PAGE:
Since the commencement of the new restraint provisions in July last year, there has been an increased focus on the issue of restraints. A particularly vexing issue for the industry is what to do about keypads on the entrances and exits to/from aged care facilities, or areas within them (eg. secure dementia units). With most of the industry using coded keypads to enter and exit, we are receiving a number of questions on this issue.
1. The keypad is there for everyone’s safety so it’s not a restraint right?
Incorrect. Coded keypads have the potential to function as perimeter or environmental restraint (a special sub-set of physical restraint).
If a resident can’t leave whenever they want to because of the keypad, they are being restrained. It doesn’t matter whether you are restraining them for their safety, or because their family want you to, or for the safety of others. It doesn’t even matter if the resident was admitted to your facility because they were wandering from their home unsafely.
2. Is a keypad exit always a restraint?
No. A keypad isn’t a restraint if residents are able to use it themselves, or if there are staff or others on hand to assist them. A keypad is only a restraint if a resident requires assistance to exit the home (or an area of the home), whether due to a physical or cognitive impairment, and that assistance is not available to them as and when they need it. Therefore the same keypad may be a restraint to some residents, but not all residents – and on some occasions for some residents, but not on all occasions.
3. Do I need consent from everyone in the facility?
No. You only need consent for those residents who are in fact being restrained – noting that keypads are only a restraints if they actually prevent residents from leaving, provided they want to.
Consent is not required for those residents who will not be restrained by a keypad - for example, a resident who has no interest in leaving. Likewise, a resident who can enter the code and exit freely is not being restrained. Likewise, a resident who is permanently bed bound is not being restrained by the keypad for the simple reason that it is not the keypad that is restricting their movement but their physical condition. In this sense, the keypad is no different to an unlocked door and is therefore not a form restraint.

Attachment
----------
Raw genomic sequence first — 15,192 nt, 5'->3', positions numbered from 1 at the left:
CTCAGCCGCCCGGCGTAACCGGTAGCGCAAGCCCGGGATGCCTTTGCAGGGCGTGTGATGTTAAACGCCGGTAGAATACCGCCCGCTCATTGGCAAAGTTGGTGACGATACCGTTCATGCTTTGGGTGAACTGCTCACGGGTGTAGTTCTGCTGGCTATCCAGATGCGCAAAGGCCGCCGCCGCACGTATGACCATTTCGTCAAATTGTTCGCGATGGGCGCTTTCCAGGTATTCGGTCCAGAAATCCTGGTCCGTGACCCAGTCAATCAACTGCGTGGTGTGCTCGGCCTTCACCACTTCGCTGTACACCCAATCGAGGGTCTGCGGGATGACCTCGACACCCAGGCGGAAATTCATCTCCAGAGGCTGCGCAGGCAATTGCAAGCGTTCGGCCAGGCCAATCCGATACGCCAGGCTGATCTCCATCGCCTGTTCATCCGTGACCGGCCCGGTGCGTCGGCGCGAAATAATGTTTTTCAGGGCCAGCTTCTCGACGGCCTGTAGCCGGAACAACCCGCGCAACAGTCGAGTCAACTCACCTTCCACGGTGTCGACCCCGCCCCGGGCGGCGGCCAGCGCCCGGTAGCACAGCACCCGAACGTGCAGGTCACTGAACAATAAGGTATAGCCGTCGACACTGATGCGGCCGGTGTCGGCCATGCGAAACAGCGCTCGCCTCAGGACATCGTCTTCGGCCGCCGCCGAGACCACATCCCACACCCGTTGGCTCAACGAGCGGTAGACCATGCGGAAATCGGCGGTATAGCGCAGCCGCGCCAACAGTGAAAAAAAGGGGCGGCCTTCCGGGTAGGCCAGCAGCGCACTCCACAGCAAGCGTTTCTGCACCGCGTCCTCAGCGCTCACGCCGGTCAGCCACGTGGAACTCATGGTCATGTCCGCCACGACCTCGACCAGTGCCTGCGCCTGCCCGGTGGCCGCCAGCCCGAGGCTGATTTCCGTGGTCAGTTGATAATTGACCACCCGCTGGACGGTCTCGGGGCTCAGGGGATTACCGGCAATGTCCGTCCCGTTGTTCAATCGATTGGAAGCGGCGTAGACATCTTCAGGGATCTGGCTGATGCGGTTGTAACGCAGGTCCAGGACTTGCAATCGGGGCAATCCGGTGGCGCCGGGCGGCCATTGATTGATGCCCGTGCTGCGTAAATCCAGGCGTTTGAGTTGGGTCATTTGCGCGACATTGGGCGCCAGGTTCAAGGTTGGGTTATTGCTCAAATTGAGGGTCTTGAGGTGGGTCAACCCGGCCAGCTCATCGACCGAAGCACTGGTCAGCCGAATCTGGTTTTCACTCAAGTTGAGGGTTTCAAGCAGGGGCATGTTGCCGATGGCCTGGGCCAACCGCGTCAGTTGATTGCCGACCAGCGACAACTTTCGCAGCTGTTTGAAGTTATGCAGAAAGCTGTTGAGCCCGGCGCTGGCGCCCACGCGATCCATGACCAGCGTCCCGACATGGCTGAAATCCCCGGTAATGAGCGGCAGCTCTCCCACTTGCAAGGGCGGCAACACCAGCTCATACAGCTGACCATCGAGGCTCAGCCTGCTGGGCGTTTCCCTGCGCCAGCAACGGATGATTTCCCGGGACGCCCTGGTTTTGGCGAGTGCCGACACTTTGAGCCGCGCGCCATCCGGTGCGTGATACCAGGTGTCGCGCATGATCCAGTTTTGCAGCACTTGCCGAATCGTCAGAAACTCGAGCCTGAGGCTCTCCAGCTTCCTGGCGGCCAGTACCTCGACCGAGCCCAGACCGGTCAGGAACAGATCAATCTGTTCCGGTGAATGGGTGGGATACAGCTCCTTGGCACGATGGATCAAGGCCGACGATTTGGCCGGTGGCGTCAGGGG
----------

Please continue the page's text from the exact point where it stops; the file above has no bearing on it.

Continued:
4. What do I need to do if I have residents who can’t leave because of the keypad?
The answer to this will depend on the reason why they can’t leave.
If the only reason a resident can’t leave is because they have a physical impairment - such as not being able to reach the keypad, or a visual impairment which means they can’t read the code - then they are being restrained, potentially unlawfully. In such instances, you should to identify ways to facilitate the resident’s free movement, such as ensuring a staff member lets them out when they ask, or changing the design (eg displaying in the code in legible large font).
If the resident is prevented from leaving because the family have requested it, or because you are concerned for the resident’s safety, then you will need to consider whether the resident can be lawfully restrained, and if so obtain the necessary authorisations.
This will require you to consider:
- Whether the restraint is necessary. Why do you consider the resident needs to be restrained?
- What alternatives have been trialled? Can you demonstrate this?
- Has a medical practitioner or nurse with day-to-day knowledge of the resident assessed that the restraint is necessary?
- Do you have consent from an appropriately authorised representative to restrain the resident?
- Have all of the above considerations/steps been properly documented and a consent form obtained?
- You will also need to continue to monitor the resident for signs of distress or harm and assess the use of the restraint on a regular basis (ie. whether it remains necessary for the resident to be prevented from leaving), and you should document these measures.
- Do I need a clause in my resident agreement to say we have keypads and seek residents’ consent to this?
No. Having a clause in the agreement isn’t necessary, nor is it sufficient. Resident agreements won’t obviate the need for a proper restraint authorisation.
- However while not legally necessary, disclosing the existence of keypads to residents and their families whether by way of the agreement, Resident Handbook/information materials or just a conversation prior to admission (which should be documented), could help you manage expectations and hence, facilitate a smoother process down the track.
What do I need to do next?
The Aged Care Quality and Safety Commission is continuing to focus on the use of restraints, including “perimeter restraints”. If you have keypads in your home, you should consider whether all residents subject to it are able to leave when they wish - and if not, whether they are being restrained. If they are being restrained, you should have a properly documented and compliant consent form in place. Due to the particular issues that arise with environmental/perimeter restraints and the need to balance regulatory compliance with your duty of care, we recommend you use a separate more specific consent form to that used for chemical and physical restraint.
If you require any further information regarding keypads and restraints in aged care homes, please contact Anita Courtney on (03) 8602 7211, Melanie Tan (03) 9609 1577 or our expert Aged Care team.
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